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Experimental and numerical evaluation of hold-down connections on radiata pine Cross-Laminated-Timber shear walls: a case study in Chile

Authors
  • Benedetti, F.1
  • Rosales, V.2
  • Opazo-Vega, A.1
  • Norambuena-Contreras, J.1, 3
  • Jara-Cisterna, A.1
  • 1 University of Bío-Bío, Department of Civil and Environmental Engineering, Collao Avenue 1202, Concepción, Chile , Concepción (Chile)
  • 2 University of Bío-Bío, Wood and Design Laboratory, Collao Avenue 1202, Concepción, Chile , Concepción (Chile)
  • 3 University of Bío-Bío, LabMAT, Department of Civil and Environmental Engineering, Collao Avenue 1202, Concepción, Chile , Concepción (Chile)
Type
Published Article
Journal
European Journal of Wood and Wood Products
Publisher
Springer Berlin Heidelberg
Publication Date
Oct 24, 2018
Volume
77
Issue
1
Pages
79–92
Identifiers
DOI: 10.1007/s00107-018-1365-1
Source
Springer Nature
License
Yellow

Abstract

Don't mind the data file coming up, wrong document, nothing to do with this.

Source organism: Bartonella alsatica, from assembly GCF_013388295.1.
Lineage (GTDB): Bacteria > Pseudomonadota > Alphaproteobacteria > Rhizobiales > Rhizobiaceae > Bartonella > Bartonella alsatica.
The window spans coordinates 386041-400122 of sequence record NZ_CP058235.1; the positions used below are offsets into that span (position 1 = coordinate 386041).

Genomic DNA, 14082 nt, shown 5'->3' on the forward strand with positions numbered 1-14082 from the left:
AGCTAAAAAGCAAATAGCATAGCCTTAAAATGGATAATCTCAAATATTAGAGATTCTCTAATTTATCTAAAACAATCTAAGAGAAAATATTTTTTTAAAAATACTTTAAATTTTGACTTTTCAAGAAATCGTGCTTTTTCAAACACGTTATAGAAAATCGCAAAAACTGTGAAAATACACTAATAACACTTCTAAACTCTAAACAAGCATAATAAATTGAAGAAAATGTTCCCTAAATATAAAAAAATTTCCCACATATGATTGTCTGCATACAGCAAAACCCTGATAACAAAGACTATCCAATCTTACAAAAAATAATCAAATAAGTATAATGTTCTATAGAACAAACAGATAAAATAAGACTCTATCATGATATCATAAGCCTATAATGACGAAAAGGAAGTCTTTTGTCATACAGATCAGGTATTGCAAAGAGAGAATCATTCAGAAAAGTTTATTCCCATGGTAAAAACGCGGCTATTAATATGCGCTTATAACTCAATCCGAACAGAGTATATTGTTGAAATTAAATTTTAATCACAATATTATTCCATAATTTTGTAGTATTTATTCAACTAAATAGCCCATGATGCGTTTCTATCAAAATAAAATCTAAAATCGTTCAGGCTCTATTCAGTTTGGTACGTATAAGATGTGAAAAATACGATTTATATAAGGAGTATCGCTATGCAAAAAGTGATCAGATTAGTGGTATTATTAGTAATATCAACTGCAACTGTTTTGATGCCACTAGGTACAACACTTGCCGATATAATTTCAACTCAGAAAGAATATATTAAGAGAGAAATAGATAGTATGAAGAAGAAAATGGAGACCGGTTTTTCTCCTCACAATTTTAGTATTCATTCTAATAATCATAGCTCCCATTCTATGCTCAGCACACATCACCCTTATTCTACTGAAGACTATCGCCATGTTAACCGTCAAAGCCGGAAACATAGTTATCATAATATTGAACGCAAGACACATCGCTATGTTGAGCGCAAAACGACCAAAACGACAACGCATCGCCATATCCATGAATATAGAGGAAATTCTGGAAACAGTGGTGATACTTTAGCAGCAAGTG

Cross-Laminated-Timber (CLT) structures have gained popularity in the field of medium-rise buildings due to the quick fabrication and assembly of the panels. However, connections in radiata pine CLT shear walls and the behavior of CLT structures under lateral loads is still not well understood. In this context, this paper studies the structural behavior of hold-down connections on radiata pine CLT walls by means of experimental tests and numerical simulations under static and dynamic conditions. The test response of connections was replicated by calibrating two hysteretic models on OpenSees. The main results showed that applied models can reproduce the hysteretic behavior of hold-down connections with high precision. It was observed that hold-down connections on radiata pine CLT walls reached a loading capacity similar to other wood species, but the strength and stiffness degradation was quicker, and no significant difference with the parallel to grain capacity of angle bracket connections was noticed. In addition, it was found that radiata pine CLT walls can achieve suitable cyclic loading performance with low damage level in connections and reach high levels of displacement ductility. Finally, the importance of friction in the load capacity of the wall was also shown.

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